I scanned each room as I passed through; looking for people I might want to talk to. At some point, Emily had disappeared, and I just thought I would wander until she turned up. I was standing in the kitchen when a guy I knew vaguely from school stopped close to me, his arm touching mine.
“You don’t have anything to drink,” he commented, looking in my eyes.
Surprised, I stared right back. I was desperately trying to think of this guy’s name. I had been in a class with him once, and I thought he might be on the basketball team. But I had never spoken with him before. Why was he talking to me?
“I, uh, don’t drink,” I mumbled, wishing he would go away. Instead he moved closer. I could feel his hot breath on my face and smell the beer he had been drinking.
“We do have Coke, too you know. Let me get you some.” The air around me became easier to breathe as he turned away. I watched as he poured some Coke into a green plastic cup from a bottle on the counter. “Here,” he said, smiling and handing me the green cup.
“Thanks,” I said, taking the cup. I was a little concerned that the drink might be spiked with something, but I didn't want to be rude. I tried to sniff the contents as I was bringing it to my lips. It seemed okay, so I sipped a little as he watched, then sipped a little more. I didn’t know why he was watching me, but I could tell he wanted me to drink the Coke. I wanted to be polite, and it was only Coke, so I smiled weakly and took another drink. Come to think of it, I was pretty thirsty.
It was a few minutes of polite conversation later that I first started to feel a little funny. The room seemed to be backing up, the noise and light receding. The guy with the soda was still standing next to me, and I wondered vaguely where Emily was. After that, things got really strange, and the next thing I remember…. No, I don’t want to remember that.
But the memory came, unbidden. It was really dark, and quiet, but the room and bedclothes felt and smelled strange. Where was I? I sat up, but lay back down when my head pounded so hard I thought it might split in two. As the pain subsided, I sat up again. I grasped the sheet covering my partially naked body. Then my head cleared enough for me to panic. Naked? What in the world had happened to me?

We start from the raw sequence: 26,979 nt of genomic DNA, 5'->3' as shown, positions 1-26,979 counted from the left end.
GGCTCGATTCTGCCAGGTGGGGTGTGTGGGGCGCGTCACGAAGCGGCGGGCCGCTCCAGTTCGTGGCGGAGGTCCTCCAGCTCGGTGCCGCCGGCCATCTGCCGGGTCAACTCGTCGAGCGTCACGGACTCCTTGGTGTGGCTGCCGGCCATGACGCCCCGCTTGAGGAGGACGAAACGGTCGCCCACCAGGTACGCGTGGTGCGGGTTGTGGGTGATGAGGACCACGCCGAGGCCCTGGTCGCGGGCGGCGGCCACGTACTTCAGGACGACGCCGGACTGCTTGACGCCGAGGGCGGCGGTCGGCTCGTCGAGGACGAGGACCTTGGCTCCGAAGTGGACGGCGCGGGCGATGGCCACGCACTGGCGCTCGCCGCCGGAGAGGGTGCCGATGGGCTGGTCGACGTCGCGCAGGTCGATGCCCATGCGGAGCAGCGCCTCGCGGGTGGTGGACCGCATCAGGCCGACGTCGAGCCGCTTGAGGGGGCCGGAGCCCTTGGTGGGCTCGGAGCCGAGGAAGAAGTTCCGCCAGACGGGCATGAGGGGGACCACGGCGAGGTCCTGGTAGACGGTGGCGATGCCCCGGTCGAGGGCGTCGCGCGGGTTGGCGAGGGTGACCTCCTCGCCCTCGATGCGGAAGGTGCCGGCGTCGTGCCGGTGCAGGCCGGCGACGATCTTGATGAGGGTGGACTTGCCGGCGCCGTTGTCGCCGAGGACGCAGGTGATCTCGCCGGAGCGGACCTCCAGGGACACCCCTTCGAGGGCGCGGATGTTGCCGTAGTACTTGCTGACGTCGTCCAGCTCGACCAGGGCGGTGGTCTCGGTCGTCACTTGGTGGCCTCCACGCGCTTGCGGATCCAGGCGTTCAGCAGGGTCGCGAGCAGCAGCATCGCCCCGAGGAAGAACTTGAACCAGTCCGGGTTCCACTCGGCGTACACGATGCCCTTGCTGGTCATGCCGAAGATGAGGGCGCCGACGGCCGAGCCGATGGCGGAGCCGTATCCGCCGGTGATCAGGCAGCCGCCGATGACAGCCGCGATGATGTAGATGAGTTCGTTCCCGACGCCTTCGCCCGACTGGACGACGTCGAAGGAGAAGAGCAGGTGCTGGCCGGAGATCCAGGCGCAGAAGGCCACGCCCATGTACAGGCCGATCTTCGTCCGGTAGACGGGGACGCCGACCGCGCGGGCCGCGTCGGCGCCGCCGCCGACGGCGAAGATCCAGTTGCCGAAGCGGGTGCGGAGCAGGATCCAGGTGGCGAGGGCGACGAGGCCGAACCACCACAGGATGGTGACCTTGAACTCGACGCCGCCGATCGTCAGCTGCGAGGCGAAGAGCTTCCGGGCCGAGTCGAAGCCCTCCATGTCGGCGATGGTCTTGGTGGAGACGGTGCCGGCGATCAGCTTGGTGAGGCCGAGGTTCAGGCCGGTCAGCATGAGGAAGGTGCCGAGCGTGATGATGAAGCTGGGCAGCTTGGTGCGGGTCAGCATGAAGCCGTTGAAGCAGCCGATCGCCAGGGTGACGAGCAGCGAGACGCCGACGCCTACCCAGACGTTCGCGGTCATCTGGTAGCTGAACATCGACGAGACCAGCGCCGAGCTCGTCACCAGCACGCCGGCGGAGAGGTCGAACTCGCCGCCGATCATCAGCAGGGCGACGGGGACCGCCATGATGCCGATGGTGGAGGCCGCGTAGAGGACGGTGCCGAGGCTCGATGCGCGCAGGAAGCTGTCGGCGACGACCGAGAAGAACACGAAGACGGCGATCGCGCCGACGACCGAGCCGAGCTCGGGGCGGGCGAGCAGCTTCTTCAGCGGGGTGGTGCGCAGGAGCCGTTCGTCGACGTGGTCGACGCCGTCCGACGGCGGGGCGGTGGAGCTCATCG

My eyes had adjusted to the darkness, and I could see enough to find a lamp. As the light cut the darkness of the room, my foggy brain tried to make sense of what I saw. Never in my life had I been in this room before; of that I was certain. My clothes lay on the floor next to the bed, so I threw back the sheet and swung my legs over the side of the bed to get them. Pain ripped through my lower body with that movement. I gasped to see the dark red stain that covered the sheets. I closed my eyes and breathed slowly, willing the pain to go away. Deep down, I think I knew that something very precious had been taken from me. I just had no idea at the time the impact that loss would have on my life.
Now it was hard to breathe as hysteria welled up in my throat, threatening to choke me completely. How did I get here? The party? But I didn’t drink anything. Or take anything. The Coke. Was there something wrong with the Coke? There couldn’t have been. I watched as he poured it, straight from the container he had just opened.
My head continued to pound as I pulled my jeans back onto my bruised legs. I wondered, not quite clearly, where Emily might be and why she hadn’t come looking for me. I tried to choke back the sobbing and wiped tears from my face. As I put myself back together I tried to ignore the voice in my head that was shouting “I told you not to come here. You knew better. Your parents trusted you to do as they said!” Leaving the messy bedclothes where they were, I left the room. That mess would have to be somebody else’s problem.
I knew in my heart what I must have done; only I couldn’t remember doing it. God, I breathed, please forgive me. I don’t want anyone to ever know what I must have done. I shook my head to try to clear the confusion, then stopped, because it hurt. After leaving the bedroom, I looked around at the remains from the party. The music no longer played, and most of the people were gone. Cups, cigarette butts, and overflowing ashtrays lay everywhere, and passed out or sleeping people were strewn about on the floor and furniture. What had we been thinking? I wondered again. I had to find Emily and get out of there.
It never occurred to me to call the police, to report the guy who had given me the drink. What would I say? I didn’t know the guy, or what had happened, really. All I knew was that I was somewhere I shouldn’t have been.
A quick check of the living room produced a sleeping Emily on one of the couches. “Get up,” I mumbled, nudging her arm. I couldn’t seem to get the words out of my mouth. I tried again, this time more clearly. “Emily, let’s get out of here.” I tugged on her arm.
Slowly, Emily opened her eyes and looked around. “Are you finally awake?” she asked. “Who was that guy you were with?”
“I…I’m not sure. C’mon. We can talk later. Let’s go.”
As we headed for my car, I tossed Emily the keys. I still wasn’t right, and my head was pounding. “You drive,” I said. “I’m too tired.”
On the way back to her house, I told her about the Coke, and waking up in the bed, but not about being naked, the pain, or the blood. The rest was to be hidden, forgotten, never thought of again. I was glad for the semi-darkness in the car as my face burned again with shame.